A Comprehensive Analysis Of The Discriminant And External Validity, Normative Properties, And Theoretical Contributions Of The Separation-Individuation Test Of Adolescence

Date of Award




Degree Name

Doctor of Philosophy (Ph.D.)




This study evaluates the discriminant and external validity and normative properties of the eight scales of the Separation-Individuation Test of Adolescence (SITA), an objective inventory previously developed by the author (Levine, 1984; Levine, Green & Millon, 1986) to assess various dimensions of the adolescent separation-individuation process. One hundred twenty clinical subjects were administered the SITA and the Millon Adolescent Personality Inventory (MAPI). Their clinicians completed a rating scale of separation-individuation dimensions, a rating scale of narcissistic and borderline pathology subtypes, and they reported patient's DSM-III, Axis I and II diagnoses.External validity was evaluated by comparison of clinician ratings of separation-individuation dimensions with SITA scores as well as analysis of the relationship between MAPI and SITA scales. Discriminant validity was evaluated by the SITA's ability to identify unique and meaningful score patterns for each MAPI personality group consistent with results of a previous study, as well as for each subgroup of narcissistic and borderline pathology derived from clinician ratings. The SITA normative properties were evaluated through analysis of the age and sex trends of SITA scale scores.There was substantial external and discriminant (and therefore construct) validity obtained from the correlations between the SITA and MAPI, especially as these replicated an earlier study's findings. The clinician ratings of separation-individuation were statistically supportive of three SITA scales and directionally supportive of the other scales. There was minimal discriminant validity among the ratings of narcissistic and borderline pathology. The implications of the results for the understanding of adolescent development, personality and psychopathology are emphasized in the Discussion Section.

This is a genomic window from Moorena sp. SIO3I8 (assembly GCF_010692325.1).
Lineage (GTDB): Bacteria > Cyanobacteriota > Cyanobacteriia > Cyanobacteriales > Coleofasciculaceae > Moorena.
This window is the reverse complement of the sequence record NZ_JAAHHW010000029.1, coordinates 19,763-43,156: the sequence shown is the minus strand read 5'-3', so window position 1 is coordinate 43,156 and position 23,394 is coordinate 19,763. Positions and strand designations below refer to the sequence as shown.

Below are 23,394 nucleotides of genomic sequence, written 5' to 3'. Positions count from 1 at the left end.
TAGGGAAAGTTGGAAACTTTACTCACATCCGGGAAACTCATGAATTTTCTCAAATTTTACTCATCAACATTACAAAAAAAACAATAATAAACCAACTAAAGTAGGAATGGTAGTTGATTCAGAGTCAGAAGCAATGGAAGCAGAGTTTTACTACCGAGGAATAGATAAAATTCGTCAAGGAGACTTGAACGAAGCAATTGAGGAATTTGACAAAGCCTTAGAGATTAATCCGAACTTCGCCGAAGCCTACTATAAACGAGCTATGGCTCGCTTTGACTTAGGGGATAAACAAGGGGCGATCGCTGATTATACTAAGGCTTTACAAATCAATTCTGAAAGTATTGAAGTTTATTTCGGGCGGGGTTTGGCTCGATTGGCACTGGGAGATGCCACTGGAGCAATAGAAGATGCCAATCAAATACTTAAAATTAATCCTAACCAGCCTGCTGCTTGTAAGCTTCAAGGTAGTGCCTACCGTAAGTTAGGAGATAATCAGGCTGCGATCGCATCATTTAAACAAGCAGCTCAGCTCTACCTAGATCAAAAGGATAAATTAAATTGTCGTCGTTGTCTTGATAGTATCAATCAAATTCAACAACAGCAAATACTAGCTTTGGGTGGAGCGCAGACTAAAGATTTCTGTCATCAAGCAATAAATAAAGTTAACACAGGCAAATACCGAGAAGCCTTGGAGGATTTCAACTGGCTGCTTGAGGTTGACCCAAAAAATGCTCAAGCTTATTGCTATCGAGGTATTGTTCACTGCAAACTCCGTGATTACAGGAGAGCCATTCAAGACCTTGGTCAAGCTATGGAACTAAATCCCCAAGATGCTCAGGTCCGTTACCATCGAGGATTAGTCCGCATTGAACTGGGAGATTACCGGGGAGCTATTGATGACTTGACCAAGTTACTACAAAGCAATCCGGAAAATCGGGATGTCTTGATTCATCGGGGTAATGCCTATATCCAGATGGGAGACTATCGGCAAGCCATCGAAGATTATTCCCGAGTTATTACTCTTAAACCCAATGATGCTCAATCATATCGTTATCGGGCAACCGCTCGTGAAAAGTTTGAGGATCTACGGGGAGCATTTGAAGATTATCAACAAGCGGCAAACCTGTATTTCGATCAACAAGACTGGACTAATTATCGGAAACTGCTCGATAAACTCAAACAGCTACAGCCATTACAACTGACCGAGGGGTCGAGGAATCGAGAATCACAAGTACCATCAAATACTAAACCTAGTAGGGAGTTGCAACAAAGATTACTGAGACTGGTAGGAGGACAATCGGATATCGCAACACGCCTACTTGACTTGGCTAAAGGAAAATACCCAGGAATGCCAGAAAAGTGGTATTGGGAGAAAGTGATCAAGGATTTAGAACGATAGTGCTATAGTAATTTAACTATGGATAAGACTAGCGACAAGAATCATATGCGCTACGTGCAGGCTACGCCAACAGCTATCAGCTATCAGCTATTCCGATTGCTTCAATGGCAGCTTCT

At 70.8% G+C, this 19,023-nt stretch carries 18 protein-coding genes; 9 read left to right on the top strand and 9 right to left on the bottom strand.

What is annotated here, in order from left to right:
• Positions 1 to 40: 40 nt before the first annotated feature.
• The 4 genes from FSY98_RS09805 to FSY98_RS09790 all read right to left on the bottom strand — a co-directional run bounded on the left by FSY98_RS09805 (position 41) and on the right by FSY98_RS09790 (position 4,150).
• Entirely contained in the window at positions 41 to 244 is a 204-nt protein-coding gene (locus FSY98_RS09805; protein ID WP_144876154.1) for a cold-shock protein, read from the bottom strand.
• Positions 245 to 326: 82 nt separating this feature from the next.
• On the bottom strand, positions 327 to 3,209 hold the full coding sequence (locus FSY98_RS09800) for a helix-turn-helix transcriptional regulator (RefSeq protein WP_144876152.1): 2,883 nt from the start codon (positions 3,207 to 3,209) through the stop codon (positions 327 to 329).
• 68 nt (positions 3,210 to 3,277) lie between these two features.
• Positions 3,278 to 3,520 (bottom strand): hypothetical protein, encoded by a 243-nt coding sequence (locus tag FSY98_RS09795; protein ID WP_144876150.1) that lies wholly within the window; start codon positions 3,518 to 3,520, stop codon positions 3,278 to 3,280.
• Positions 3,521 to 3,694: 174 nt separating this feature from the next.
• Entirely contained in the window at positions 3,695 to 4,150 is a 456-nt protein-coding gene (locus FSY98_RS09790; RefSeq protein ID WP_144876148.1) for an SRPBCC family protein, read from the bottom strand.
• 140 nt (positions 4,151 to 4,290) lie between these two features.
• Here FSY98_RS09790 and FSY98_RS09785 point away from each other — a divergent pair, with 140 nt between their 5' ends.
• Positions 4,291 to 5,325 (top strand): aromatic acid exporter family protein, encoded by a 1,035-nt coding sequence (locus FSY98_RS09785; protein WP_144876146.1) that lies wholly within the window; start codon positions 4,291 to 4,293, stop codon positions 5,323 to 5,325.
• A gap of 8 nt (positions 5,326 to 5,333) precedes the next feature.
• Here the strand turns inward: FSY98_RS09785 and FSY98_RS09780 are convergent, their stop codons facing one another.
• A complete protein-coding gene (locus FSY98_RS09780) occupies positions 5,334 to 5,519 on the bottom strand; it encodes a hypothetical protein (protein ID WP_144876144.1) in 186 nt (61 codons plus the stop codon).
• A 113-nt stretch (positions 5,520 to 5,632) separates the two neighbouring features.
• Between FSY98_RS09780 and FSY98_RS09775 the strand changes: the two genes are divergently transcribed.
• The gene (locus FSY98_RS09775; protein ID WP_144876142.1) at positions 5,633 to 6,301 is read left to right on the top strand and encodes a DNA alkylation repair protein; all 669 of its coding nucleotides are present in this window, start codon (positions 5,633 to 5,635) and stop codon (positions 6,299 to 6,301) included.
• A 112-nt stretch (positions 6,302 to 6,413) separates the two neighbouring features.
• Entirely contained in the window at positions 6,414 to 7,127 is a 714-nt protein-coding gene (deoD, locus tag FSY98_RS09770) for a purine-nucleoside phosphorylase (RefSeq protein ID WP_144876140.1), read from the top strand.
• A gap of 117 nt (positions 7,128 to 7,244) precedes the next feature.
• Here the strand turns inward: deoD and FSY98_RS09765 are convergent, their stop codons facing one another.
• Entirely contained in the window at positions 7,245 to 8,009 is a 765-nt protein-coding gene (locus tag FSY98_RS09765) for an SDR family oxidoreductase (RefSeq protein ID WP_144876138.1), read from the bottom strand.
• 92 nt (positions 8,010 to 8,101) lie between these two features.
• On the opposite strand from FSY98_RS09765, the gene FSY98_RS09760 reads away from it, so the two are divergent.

Psychology, Clinical

Link to Full Text


Link to Full Text